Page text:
So why didn’t I send you a Valentine this year? Because, my heart wasn’t in it? Someone stole my heart years ago when they made ready-made ready-to-send Valentines. At least I have my glue and staples and tape at-the-ready to try and repair some of the damage.

P.S. Amazingly the Grandchildren did get Valentine books from which to assemble Valentines. Yes, they were pre-cut as sloppily as ever. But still, the Grandchildren couldn’t have been more thrilled. Daughter told me, she was thrilled as well to find these books though the search for them was a truly difficult quest.

I WAS NOT so thrilled. Why? She didn’t buy me one!


Pauline said...

Oh bravo! Send this to all the greeting card companies you can think of! I remember those books. We also used paper lace doilies and our own odd-shaped hearts cut from red construction paper. I made all my Valentines this year from bits of paper and some vintage postcards I cut up. Great fun, and how right you are that the making of something was repeated in your soul.

the old bag said...

And, do you know how those pre-manufactured Valentines are received?

If left to themselves during Valentine-opening, kids rip in, grab the gum and throw the rest.... I miss the days of creating, cutting, then actually reading what was inside. Granted, it's now a teachable moment, but we didn't used to have to teach that....

Matty said...

How true! I remember those books, and all the work I did cutting and pasting!
Tuesday night, it didn't even take an hour for both grandkids to put names on their pre-made valentine's,,,and attach a heart-shaped lollipop! The kids came home not talking about the valentine cards they received,,but the candy they got.
Why are we letting this happen? not only for Valentine's day but the other holidays as well. It's all about getting,,,no longer about giving! Now that's food for thought.

Roberta S said...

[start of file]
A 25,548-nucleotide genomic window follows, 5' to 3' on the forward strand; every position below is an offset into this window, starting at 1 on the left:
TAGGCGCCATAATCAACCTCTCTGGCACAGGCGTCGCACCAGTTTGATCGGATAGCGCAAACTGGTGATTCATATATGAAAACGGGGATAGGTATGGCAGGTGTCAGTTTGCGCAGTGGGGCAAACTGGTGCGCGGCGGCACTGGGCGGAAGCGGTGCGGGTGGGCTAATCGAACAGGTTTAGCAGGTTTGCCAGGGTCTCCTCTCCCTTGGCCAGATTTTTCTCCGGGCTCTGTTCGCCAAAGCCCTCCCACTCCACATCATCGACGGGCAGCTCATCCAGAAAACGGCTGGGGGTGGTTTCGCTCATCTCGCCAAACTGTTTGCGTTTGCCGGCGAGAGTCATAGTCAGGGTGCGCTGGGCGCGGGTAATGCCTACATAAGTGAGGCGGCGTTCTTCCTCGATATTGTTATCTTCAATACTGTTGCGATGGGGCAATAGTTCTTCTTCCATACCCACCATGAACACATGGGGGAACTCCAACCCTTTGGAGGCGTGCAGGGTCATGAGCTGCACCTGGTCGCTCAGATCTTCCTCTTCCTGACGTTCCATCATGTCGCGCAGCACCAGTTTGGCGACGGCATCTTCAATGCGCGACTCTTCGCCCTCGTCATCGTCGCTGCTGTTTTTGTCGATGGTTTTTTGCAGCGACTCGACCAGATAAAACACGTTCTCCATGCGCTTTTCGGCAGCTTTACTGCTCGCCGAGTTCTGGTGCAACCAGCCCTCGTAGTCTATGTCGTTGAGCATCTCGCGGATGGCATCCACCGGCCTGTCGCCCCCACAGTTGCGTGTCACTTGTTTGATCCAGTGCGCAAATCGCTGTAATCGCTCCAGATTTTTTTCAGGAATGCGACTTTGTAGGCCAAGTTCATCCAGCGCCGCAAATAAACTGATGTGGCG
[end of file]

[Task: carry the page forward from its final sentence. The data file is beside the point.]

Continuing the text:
And "Bravo" to you, pauline, for taking the time to reflect on affection and expressing that affection in such an authentic way -- through hand-crafted Cards!

Roberta S said...

OB, thanks for commenting. I am missing the 'crafting' and 'reading' as much as you are. But your comment surprised me. Valentine's with gum? Oh horrors.

Good thing that is a recent trend. If this had been the case when I was in school, I wouldn't have got any Valentines, and how embarrassing would that be? Because despite my best efforts to chew gum discretely, me chewing gum is SO not a pretty sight...and SO not a pretty sound...

Roberta S said...

matty, well stated. Your comment certainly is food for thought.

Pauline said...

Roberta, I came home from school today with a bag full of Valentines from my 28 little students. Among them were: 7 handcrafted cards, 3 tiny boxes of handmade chocolates (3 to a box), 21 punch-out cards, a flower made from tissue paper and a pipe cleaner, a handmade heart pin (with LOTS of glue holding the pin), a heart shaped box for keepsakes, and a chocolate lollipop! I was surprised and so pleased! And they were so pleased to give these things to me, tumbling over each other to be sure I knew what was from whom.

Roberta S said...

pauline, aren't you one 'spoiled' 'punched-out' Valentine? That is good news. Glad to hear that some artists cared enough to make homemade ones as well. Still ALL of them were selected for you with some thought. Of that I am certain! So let's not be reveling too much in the chocolate lollipop. :)